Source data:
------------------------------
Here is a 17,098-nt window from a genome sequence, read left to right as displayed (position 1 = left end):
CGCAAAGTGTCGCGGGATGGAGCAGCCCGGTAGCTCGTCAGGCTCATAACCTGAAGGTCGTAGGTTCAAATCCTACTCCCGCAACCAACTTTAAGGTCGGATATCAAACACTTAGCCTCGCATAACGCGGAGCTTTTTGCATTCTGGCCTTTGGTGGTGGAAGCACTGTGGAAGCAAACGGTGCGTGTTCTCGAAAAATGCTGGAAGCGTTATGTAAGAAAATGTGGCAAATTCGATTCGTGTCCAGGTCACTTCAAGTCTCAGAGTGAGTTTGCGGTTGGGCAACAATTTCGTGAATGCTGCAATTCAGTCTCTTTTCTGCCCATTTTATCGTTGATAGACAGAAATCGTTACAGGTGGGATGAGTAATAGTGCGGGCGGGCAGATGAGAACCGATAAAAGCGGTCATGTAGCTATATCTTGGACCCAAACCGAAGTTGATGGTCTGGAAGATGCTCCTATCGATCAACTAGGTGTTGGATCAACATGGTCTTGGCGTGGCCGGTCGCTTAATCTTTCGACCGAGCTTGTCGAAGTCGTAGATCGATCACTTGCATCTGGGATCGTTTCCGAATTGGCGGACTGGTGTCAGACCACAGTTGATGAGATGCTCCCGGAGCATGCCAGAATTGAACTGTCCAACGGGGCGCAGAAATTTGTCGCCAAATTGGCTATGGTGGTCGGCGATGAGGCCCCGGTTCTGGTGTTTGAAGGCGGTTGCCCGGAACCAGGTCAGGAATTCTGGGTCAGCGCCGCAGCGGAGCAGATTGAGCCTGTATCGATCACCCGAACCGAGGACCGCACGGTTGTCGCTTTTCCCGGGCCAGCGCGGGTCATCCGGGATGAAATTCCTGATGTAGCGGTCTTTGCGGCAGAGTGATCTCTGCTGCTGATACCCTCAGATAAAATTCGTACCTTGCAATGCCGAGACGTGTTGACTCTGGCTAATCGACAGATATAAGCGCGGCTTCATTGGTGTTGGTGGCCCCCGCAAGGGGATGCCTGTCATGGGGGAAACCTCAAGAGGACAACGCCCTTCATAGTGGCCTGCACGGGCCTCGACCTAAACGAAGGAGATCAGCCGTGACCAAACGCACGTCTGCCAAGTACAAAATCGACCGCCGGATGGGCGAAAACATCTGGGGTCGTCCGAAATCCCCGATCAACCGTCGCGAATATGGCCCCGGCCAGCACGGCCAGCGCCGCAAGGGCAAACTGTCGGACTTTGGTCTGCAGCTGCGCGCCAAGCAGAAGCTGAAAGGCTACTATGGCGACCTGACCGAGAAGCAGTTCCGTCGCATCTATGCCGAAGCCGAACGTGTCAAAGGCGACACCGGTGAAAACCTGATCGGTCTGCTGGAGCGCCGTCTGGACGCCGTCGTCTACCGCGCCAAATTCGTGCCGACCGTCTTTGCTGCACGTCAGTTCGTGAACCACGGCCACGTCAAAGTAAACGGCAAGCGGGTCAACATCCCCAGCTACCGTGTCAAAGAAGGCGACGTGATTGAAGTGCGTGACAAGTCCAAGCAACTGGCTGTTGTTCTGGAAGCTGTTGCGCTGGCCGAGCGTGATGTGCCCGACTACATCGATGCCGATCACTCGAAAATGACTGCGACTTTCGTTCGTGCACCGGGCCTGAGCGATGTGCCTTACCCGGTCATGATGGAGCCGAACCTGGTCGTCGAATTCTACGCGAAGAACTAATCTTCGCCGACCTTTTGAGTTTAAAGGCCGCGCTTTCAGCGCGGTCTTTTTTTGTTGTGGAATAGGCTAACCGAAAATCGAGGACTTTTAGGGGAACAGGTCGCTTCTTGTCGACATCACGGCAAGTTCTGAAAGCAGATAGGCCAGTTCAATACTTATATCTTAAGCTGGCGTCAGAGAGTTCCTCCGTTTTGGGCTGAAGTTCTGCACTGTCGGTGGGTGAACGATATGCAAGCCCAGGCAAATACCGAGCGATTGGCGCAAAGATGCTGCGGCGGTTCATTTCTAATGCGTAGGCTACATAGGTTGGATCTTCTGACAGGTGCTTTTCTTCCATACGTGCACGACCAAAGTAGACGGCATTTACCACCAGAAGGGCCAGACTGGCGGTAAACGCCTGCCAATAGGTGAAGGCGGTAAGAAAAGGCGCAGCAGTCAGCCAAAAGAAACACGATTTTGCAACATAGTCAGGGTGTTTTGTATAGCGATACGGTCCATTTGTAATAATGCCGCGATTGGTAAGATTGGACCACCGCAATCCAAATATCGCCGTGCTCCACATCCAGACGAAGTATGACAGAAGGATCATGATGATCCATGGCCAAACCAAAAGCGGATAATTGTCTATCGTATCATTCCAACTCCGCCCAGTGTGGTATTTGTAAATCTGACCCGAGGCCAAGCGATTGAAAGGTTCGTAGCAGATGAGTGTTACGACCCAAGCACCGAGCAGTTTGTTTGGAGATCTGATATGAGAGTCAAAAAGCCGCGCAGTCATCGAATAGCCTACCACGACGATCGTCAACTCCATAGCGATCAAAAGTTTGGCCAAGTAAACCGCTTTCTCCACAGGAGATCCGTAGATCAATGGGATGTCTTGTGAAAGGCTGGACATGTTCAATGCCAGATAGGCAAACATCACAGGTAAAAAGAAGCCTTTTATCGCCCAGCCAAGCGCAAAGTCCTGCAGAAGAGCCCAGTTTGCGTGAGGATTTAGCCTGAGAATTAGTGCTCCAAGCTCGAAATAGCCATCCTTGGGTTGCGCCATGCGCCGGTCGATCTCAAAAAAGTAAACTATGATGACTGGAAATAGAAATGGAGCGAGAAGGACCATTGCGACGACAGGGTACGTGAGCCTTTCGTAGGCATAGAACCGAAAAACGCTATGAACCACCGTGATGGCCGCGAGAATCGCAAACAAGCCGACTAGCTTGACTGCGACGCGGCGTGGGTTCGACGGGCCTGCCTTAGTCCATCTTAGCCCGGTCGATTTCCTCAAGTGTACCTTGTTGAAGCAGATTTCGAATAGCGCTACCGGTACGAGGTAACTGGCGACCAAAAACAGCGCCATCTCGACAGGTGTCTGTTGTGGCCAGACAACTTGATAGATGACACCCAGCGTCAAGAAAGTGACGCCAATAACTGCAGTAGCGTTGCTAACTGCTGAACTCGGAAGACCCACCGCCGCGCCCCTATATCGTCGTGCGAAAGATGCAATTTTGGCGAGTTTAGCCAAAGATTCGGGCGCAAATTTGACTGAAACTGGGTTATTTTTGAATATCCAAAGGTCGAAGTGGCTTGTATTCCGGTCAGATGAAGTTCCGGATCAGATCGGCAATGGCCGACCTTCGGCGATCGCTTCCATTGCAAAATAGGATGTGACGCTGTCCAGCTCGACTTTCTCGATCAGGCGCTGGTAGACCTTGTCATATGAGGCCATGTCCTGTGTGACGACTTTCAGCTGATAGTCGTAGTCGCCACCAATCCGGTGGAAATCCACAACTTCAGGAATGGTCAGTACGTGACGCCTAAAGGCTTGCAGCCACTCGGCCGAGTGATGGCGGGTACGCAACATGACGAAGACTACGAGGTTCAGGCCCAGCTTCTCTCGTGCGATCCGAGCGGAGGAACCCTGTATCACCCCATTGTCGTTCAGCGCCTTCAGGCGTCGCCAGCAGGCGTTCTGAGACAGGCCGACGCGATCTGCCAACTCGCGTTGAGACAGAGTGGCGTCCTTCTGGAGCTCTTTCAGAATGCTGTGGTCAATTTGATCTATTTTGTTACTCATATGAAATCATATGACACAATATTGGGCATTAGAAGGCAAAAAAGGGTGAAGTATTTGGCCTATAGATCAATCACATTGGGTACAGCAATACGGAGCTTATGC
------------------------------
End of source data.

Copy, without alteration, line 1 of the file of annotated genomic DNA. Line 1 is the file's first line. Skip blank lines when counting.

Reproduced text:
Here is a 17,098-nt window from a genome sequence, read left to right as displayed (position 1 = left end):